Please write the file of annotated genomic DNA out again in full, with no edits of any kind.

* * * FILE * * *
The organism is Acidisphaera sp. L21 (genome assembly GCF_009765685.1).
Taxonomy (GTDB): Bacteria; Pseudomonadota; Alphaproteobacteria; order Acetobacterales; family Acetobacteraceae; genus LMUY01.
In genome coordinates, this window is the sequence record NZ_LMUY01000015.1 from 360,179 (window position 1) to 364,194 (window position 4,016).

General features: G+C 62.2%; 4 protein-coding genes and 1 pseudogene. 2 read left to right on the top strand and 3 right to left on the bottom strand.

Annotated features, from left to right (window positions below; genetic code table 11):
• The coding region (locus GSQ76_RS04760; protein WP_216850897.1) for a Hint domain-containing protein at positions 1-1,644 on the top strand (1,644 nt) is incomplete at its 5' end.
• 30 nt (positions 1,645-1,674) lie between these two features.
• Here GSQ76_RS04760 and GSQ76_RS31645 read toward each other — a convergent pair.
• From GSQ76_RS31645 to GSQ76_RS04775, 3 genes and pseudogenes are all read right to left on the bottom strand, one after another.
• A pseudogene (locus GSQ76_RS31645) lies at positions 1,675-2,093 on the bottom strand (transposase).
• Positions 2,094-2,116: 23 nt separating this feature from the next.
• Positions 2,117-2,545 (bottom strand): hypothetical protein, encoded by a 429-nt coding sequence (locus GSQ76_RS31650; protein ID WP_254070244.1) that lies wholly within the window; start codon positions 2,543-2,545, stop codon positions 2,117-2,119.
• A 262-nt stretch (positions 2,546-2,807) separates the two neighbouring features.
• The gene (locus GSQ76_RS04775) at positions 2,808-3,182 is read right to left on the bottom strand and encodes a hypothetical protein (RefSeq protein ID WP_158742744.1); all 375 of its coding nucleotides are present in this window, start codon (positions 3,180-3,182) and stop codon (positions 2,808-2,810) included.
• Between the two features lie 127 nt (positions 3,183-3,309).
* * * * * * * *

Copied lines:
The organism is Acidisphaera sp. L21 (genome assembly GCF_009765685.1).
Taxonomy (GTDB): Bacteria; Pseudomonadota; Alphaproteobacteria; order Acetobacterales; family Acetobacteraceae; genus LMUY01.
In genome coordinates, this window is the sequence record NZ_LMUY01000015.1 from 360,179 (window position 1) to 364,194 (window position 4,016).

General features: G+C 62.2%; 4 protein-coding genes and 1 pseudogene. 2 read left to right on the top strand and 3 right to left on the bottom strand.

Annotated features, from left to right (window positions below; genetic code table 11):
• The coding region (locus GSQ76_RS04760; protein WP_216850897.1) for a Hint domain-containing protein at positions 1-1,644 on the top strand (1,644 nt) is incomplete at its 5' end.
• 30 nt (positions 1,645-1,674) lie between these two features.
• Here GSQ76_RS04760 and GSQ76_RS31645 read toward each other — a convergent pair.
• From GSQ76_RS31645 to GSQ76_RS04775, 3 genes and pseudogenes are all read right to left on the bottom strand, one after another.
• A pseudogene (locus GSQ76_RS31645) lies at positions 1,675-2,093 on the bottom strand (transposase).
• Positions 2,094-2,116: 23 nt separating this feature from the next.
• Positions 2,117-2,545 (bottom strand): hypothetical protein, encoded by a 429-nt coding sequence (locus GSQ76_RS31650; protein ID WP_254070244.1) that lies wholly within the window; start codon positions 2,543-2,545, stop codon positions 2,117-2,119.
• A 262-nt stretch (positions 2,546-2,807) separates the two neighbouring features.
• The gene (locus GSQ76_RS04775) at positions 2,808-3,182 is read right to left on the bottom strand and encodes a hypothetical protein (RefSeq protein ID WP_158742744.1); all 375 of its coding nucleotides are present in this window, start codon (positions 3,180-3,182) and stop codon (positions 2,808-2,810) included.
• Between the two features lie 127 nt (positions 3,183-3,309).